Demolition with Asbestos: Knowing the Difference

Created on:

April 28, 2023

Demolition is a complex process, and it's important to understand the difference between demolition with asbestos and demolition without it. Asbestos is a naturally occurring mineral that was used in many building materials until its use was banned by the Environmental Protection Agency (EPA) in 1989. It causes serious health problems if inhaled or ingested over time! This is why it's important to know if you're working with this type of material before you begin demolition work on your home or business premises.

Understanding Asbestos

Asbestos is a mineral that was used in many buildings for insulation between the 1940s and 1980s, until it was found to be harmful to human health. Asbestos is not always easy to identify because it looks like other minerals or rocks.

Asbestos is commonly found in buildings where people worked with heavy machinery such as construction sites or auto shops. Sometimes homes built before 1980 contain asbestos as well. If you're demolishing a structure with asbestos, you must take precautions beforehand! Demolition crews don't want to breathe in asbestos dust while removing walls or floors containing this dangerous substance.

Demolition Without Asbestos

When a building doesn’t have asbestos, demo crews take the normal precautions during the tear down process. Demolition is the process of dismantling or destroying a structure, whether it's a house, a commercial building, or an industrial facility. The general demolition process involves several steps, starting with an assessment of the site and the development of a plan for the demolition. Depending on the size and complexity of the structure, demolition may involve the use of heavy equipment like bulldozers, excavators, and cranes. After the structure is taken apart, the debris is removed and disposed of properly. 

Demolition With Asbestos

Demolition practices with asbestos require additional steps to ensure the safety of occupants and workers. Asbestos-containing materials (ACMs) are often found in many older buildings in the United States. ACMs are removed by trained professionals who use special equipment to protect themselves from exposure to the toxic substance.
The first step in demolition with asbestos is identifying what materials contain asbestos so you know how to handle them safely during demolition work. You may need a professional inspection before beginning any work on your property, especially if you're unsure whether there's any ACM present in your building or structure. This helps ensure that no one gets hurt by accidentally disturbing an ACM during demolition activities.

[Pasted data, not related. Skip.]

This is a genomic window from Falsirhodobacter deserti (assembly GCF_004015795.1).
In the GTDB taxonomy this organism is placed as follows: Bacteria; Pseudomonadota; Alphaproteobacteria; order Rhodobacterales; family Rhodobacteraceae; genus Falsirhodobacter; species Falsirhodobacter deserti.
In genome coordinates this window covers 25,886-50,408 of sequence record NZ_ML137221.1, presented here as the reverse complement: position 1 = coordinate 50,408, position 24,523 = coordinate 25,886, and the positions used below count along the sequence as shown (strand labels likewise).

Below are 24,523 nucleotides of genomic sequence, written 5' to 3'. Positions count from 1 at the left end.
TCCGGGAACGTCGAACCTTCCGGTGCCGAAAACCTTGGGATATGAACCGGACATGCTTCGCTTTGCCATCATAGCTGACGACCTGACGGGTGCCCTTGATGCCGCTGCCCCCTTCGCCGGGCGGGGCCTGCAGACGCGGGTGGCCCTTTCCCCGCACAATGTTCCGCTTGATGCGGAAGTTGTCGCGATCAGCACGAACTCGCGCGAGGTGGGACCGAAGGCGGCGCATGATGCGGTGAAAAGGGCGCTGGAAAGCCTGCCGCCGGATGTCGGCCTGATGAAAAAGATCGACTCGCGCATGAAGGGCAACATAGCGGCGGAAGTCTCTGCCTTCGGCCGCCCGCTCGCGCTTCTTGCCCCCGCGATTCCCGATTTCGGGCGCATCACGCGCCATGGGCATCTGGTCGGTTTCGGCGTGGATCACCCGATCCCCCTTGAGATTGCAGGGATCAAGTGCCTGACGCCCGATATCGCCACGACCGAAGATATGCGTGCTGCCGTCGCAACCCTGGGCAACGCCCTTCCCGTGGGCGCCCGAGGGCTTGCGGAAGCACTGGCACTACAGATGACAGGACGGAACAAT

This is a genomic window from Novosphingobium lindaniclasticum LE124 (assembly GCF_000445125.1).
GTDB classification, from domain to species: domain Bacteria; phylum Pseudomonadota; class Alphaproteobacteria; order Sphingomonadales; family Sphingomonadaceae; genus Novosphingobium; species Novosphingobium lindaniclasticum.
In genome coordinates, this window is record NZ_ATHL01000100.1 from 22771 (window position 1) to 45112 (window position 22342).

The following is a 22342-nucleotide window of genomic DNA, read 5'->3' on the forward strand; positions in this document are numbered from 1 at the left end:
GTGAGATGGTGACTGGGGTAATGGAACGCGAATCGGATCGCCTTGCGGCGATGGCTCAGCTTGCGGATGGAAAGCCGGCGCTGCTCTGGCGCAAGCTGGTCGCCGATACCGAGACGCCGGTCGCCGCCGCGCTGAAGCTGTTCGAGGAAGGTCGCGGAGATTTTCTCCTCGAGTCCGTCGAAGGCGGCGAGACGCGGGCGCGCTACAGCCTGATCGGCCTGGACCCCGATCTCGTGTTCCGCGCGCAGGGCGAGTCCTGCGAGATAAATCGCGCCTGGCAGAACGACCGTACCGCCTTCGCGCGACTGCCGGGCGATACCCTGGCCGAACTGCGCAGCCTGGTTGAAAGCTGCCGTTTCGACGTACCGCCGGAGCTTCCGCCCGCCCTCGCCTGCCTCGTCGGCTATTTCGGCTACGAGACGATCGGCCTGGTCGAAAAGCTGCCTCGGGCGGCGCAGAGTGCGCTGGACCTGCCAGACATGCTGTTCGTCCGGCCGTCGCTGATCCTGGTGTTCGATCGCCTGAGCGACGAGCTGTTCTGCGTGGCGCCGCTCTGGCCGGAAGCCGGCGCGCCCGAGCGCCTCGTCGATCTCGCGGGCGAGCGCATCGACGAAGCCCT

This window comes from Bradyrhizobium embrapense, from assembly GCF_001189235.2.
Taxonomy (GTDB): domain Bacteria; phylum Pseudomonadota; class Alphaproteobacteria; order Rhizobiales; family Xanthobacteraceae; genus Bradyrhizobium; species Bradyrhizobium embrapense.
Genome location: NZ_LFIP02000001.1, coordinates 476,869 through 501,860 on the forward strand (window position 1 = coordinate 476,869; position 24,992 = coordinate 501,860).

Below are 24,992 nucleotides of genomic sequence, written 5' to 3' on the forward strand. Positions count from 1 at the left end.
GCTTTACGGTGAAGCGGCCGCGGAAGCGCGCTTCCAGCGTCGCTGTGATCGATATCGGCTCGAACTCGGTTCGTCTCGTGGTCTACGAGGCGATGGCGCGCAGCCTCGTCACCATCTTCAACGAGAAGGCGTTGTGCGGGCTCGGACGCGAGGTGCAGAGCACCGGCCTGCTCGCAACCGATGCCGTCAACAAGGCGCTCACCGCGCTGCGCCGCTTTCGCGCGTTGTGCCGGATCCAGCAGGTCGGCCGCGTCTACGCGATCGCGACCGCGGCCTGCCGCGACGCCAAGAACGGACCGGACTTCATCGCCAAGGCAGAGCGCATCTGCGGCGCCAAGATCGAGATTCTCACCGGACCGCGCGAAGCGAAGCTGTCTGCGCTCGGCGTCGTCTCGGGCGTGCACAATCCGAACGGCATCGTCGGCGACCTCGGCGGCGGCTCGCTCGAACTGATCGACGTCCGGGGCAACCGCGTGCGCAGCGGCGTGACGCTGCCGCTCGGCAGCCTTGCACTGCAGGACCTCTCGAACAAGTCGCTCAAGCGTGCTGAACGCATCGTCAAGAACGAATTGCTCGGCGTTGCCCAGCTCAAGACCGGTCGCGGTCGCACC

Legal Considerations

When considering asbestos removal during demolition, there are specific federal regulatory requirements that require the identification of asbestos-containing materials (ACM) in many residential buildings that are being demolished or renovated. Additionally, there may be state and local regulations that apply to the identification of such materials. Typically, any asbestos waste generated during the project must be wetted before it is double bagged in 6-millimeter plastic bags and enclosed in a plastic, leak-tight container with a lid and proper labeling. It’s only disposed of in special landfills that are designated to receive asbestos waste.

Hiring a Professional

If you are planning to demolish a building, it is important that you hire a professional who has experience in handling asbestos. Asbestos is a toxic material that causes serious health problems if not handled properly. Finding the right person for this job helps ensure that your project goes smoothly and safely.
Here are some things to look for when hiring an asbestos removal company:

  • They should have written documentation of their qualifications and training on site safety, including how they handle potential hazards like asbestos during demolition projects. This documentation should also include proof of insurance coverage in case anything goes wrong during their work on your property.
  • The company should have experience working with local governments or other regulatory agencies (such as OSHA) so they know what regulations apply where you live.
  • Ask if they offer any specialized services such as air monitoring equipment or respirators designed specifically for removing asbestos from buildings.
  • Make sure there is someone available 24 hours a day in case something goes wrong with an employee's health while he or she is working onsite.

Demolition with asbestos is a complex and dangerous process that requires careful planning and execution. Understanding the differences between demolition with and without asbestos, as well as the legal requirements for handling asbestos, is essential for ensuring safety and compliance. By following proper procedures and hiring licensed professionals, demolition with asbestos is safely and effectively carried out. If you have questions about demolition with asbestos, contact our team at Alliance Environmental. We’re happy to answer any questions. 

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